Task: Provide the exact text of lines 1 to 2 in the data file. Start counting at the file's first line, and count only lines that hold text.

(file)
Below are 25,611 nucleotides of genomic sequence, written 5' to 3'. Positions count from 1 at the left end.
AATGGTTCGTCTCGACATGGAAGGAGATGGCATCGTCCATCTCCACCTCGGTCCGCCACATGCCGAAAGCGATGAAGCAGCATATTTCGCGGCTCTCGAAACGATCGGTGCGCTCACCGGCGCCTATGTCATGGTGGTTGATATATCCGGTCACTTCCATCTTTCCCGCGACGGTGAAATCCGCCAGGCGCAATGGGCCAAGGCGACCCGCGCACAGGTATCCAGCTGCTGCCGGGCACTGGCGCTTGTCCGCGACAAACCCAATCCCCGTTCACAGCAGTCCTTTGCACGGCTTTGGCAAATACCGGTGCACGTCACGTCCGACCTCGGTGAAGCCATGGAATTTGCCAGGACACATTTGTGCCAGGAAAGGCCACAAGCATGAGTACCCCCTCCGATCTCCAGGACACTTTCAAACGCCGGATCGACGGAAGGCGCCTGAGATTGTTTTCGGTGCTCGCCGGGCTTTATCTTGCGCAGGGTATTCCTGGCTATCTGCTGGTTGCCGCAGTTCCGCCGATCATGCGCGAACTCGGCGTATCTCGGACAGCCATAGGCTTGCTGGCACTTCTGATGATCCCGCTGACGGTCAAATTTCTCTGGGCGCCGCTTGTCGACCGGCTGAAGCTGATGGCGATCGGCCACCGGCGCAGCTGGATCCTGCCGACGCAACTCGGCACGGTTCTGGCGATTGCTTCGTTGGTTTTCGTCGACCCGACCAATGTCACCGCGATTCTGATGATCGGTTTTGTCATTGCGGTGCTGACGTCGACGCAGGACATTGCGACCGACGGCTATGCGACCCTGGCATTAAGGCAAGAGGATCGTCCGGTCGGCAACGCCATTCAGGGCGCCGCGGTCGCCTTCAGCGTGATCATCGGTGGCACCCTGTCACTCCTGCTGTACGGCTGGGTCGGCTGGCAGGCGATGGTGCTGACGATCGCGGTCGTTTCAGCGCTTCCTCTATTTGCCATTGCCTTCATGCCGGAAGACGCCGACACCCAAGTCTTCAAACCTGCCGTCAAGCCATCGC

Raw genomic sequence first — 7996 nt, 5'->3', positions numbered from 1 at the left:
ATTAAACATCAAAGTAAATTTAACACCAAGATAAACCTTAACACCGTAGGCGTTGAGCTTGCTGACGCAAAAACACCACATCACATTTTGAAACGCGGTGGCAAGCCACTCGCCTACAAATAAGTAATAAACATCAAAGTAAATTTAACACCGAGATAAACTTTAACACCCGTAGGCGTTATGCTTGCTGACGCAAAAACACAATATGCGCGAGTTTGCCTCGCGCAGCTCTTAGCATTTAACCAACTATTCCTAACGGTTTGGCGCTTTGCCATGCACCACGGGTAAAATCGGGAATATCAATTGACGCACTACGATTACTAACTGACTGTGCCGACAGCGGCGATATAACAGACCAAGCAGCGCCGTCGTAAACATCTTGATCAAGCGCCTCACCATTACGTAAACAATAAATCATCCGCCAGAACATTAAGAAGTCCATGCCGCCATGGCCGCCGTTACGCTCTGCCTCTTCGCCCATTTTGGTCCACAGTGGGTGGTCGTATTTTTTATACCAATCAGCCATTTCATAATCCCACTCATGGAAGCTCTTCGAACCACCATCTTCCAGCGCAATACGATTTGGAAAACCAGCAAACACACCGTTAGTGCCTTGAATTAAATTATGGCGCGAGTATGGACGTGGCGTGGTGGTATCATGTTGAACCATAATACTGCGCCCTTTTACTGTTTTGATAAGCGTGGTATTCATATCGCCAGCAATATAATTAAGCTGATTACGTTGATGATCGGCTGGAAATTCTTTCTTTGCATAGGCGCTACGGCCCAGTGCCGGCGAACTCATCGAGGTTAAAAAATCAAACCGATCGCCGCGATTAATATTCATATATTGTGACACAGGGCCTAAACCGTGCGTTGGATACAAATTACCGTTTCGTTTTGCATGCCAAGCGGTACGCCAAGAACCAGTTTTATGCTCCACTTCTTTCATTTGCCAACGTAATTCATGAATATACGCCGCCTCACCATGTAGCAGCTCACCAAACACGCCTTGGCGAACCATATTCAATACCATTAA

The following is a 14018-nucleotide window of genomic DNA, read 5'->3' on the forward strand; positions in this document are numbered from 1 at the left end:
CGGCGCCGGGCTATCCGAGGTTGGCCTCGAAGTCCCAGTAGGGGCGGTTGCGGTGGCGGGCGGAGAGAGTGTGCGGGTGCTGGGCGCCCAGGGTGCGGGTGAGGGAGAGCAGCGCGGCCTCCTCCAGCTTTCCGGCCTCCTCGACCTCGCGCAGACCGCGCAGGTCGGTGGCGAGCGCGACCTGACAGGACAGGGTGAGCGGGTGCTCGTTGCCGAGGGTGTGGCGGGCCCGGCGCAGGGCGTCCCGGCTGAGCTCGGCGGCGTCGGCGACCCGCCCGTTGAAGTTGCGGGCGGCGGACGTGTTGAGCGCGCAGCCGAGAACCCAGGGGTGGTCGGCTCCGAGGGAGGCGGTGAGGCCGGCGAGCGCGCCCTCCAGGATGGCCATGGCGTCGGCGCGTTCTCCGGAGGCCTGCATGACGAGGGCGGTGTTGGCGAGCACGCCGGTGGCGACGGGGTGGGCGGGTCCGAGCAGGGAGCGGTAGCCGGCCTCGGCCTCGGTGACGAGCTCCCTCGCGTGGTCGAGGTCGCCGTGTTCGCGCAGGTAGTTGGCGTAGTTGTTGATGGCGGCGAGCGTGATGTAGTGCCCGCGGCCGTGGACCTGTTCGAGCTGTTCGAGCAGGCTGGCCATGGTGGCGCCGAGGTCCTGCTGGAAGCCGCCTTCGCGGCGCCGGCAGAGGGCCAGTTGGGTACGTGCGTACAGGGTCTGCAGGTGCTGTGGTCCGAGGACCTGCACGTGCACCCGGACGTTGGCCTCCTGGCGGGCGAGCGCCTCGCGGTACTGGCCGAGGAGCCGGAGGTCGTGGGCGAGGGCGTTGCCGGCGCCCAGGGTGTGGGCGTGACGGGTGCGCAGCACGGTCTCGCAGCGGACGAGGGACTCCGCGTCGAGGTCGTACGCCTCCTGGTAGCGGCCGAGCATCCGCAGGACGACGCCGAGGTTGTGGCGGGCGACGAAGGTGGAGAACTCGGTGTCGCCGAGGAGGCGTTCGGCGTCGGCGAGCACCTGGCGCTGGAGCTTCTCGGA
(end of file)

Below are 25,611 nucleotides of genomic sequence, written 5' to 3'. Positions count from 1 at the left end.
AATGGTTCGTCTCGACATGGAAGGAGATGGCATCGTCCATCTCCACCTCGGTCCGCCACATGCCGAAAGCGATGAAGCAGCATATTTCGCGGCTCTCGAAACGATCGGTGCGCTCACCGGCGCCTATGTCATGGTGGTTGATATATCCGGTCACTTCCATCTTTCCCGCGACGGTGAAATCCGCCAGGCGCAATGGGCCAAGGCGACCCGCGCACAGGTATCCAGCTGCTGCCGGGCACTGGCGCTTGTCCGCGACAAACCCAATCCCCGTTCACAGCAGTCCTTTGCACGGCTTTGGCAAATACCGGTGCACGTCACGTCCGACCTCGGTGAAGCCATGGAATTTGCCAGGACACATTTGTGCCAGGAAAGGCCACAAGCATGAGTACCCCCTCCGATCTCCAGGACACTTTCAAACGCCGGATCGACGGAAGGCGCCTGAGATTGTTTTCGGTGCTCGCCGGGCTTTATCTTGCGCAGGGTATTCCTGGCTATCTGCTGGTTGCCGCAGTTCCGCCGATCATGCGCGAACTCGGCGTATCTCGGACAGCCATAGGCTTGCTGGCACTTCTGATGATCCCGCTGACGGTCAAATTTCTCTGGGCGCCGCTTGTCGACCGGCTGAAGCTGATGGCGATCGGCCACCGGCGCAGCTGGATCCTGCCGACGCAACTCGGCACGGTTCTGGCGATTGCTTCGTTGGTTTTCGTCGACCCGACCAATGTCACCGCGATTCTGATGATCGGTTTTGTCATTGCGGTGCTGACGTCGACGCAGGACATTGCGACCGACGGCTATGCGACCCTGGCATTAAGGCAAGAGGATCGTCCGGTCGGCAACGCCATTCAGGGCGCCGCGGTCGCCTTCAGCGTGATCATCGGTGGCACCCTGTCACTCCTGCTGTACGGCTGGGTCGGCTGGCAGGCGATGGTGCTGACGATCGCGGTCGTTTCAGCGCTTCCTCTATTTGCCATTGCCTTCATGCCGGAAGACGCCGACACCCAAGTCTTCAAACCTGCCGTCAAGCCATCGC